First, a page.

Last weekend APSCUF President Steve Hicks and Executive Council member Jen Bacon attended the second gathering of the Campaign for the Future of Higher Education. Here are their reports: From Steve…
All of us at APSCUF are concerned with the “future of higher education.” That’s why we’ve been involved with the formation of the Campaign for the Future of Higher Education, which met last weekend at UMass Boston (which has a grand site surrounded by water). The central issues discussed, beyond the next steps for the Campaign, were student financing, contingent faculty conditions and our relationship with the Occupy movement.
APSCUF representatives joined faculty and staff from 18 states to share concerns and issues and plan for the future.
To reinforce its principles, the Campaign created a think tank — the Center for the Future of Higher Ed — in May. The next few months will see three pieces from the Center, all speaking to issues signaled by the beginning of the academic year (for more details see Dr. Teri Yamada’s report from the meeting).
The second forthcoming action from the Campaign is a day of action in April. This would be the second annual day of action.
After some previous email exchanges through the listserv Wiggio, it was agreed that the Campaign should, for the time being, be run by a steering committee consisting of the groups who had signed off on the principles, including APSCUF. That group will select a working committee, who will craft the work of the Campaign. All financing, again, for now, will be based on a voluntary contribution basis.
All in all, it was a valuable sharing experience. Many states are facing both the same budgetary pressures and the same educational agendas as Pennsylvania: sometim
es, just knowing that makes you stronger.
I just returned from an interesting conference in Boston this week about the Campaign for the Future of Higher Education. This national movement is attempting to take on some of the underfunding of public higher education, and contingent faculty issues were featured very prominently in the discussions, representation and deliberations this weekend.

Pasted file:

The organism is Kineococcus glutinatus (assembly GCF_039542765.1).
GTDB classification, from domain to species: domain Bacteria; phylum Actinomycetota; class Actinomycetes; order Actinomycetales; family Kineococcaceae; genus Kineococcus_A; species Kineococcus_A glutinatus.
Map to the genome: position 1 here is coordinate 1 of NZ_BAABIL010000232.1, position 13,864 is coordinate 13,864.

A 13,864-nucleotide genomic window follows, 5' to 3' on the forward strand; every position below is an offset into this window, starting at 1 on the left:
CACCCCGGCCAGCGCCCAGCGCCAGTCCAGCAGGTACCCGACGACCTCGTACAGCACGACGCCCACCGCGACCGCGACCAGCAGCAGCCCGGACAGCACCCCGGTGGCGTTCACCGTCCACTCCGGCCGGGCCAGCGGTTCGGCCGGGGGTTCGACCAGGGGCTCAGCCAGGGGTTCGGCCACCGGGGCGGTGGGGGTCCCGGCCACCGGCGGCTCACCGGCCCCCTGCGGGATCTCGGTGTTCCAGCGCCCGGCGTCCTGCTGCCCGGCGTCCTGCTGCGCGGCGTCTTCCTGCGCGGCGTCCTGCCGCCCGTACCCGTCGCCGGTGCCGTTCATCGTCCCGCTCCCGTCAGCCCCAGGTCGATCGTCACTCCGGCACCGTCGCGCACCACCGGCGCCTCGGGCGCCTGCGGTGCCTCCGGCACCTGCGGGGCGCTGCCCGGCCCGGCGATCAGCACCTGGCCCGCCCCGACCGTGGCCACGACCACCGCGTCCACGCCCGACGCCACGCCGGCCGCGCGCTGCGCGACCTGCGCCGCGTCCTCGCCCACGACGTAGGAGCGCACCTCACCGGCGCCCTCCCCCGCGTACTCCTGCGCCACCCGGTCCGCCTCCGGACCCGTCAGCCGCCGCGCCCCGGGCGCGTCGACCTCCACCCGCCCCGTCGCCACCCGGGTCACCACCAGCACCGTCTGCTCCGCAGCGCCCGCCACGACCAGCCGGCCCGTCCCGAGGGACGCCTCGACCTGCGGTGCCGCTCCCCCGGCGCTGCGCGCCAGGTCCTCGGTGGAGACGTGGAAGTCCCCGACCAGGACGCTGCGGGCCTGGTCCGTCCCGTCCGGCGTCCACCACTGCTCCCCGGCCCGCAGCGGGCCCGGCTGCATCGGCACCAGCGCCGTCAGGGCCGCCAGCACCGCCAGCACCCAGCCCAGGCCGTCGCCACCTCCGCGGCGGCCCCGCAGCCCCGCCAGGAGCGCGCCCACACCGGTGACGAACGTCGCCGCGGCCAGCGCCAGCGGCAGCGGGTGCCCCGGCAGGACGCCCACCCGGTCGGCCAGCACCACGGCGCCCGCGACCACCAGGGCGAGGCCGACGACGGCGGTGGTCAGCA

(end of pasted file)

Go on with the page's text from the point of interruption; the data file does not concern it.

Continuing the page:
On the one hand, I suppose I take some small comfort in the fact that our Collective Bargaining Agreement is much better than most in many regards. Contingent faculty at the State System do have access to health care benefits and pension benefits. There are paths to tenure-track status for contingent faculty (though they are convoluted and hard to enact). Contingent faculty are both able, and encouraged, to participate in APSCUF. In Ohio, part-time faculty do not have the right to collective bargaining, for example.
But on the other hand, it was clearer than ever how much work remains. Contracts are rarely issued for more than one semester at a time, and contingent faculty often don’t get those contracts before you begin teaching. They have very little assurance from year to year that a job will be available next year.
For those who are interested in learning more about a new organization specific to the issues of contingent faculty, please visit the New Faculty Majority website.
Our union is heavily involved in the Campaign for the Future of Higher Education, and that bodes well for the possibilities that we can improve working conditions for contingent faculty at West Chester and at other PA State System schools. I’m taking some of the very good arguments I heard this weekend back to my tenured and tenure-track colleagues – so that they better understand the ways that our lives are tied together in this battle for the future of public higher education. The right to Academic Freedom – for example — as a central tenet of quality instruction in a university setting – is of central concern. We cannot possibly think that we are supporting our students’ success adequately if they don’t know who will be teaching their classes when they register for them, and if our faculty members do not have enough job security to invest their time and energy into improving the institutions for which they teach.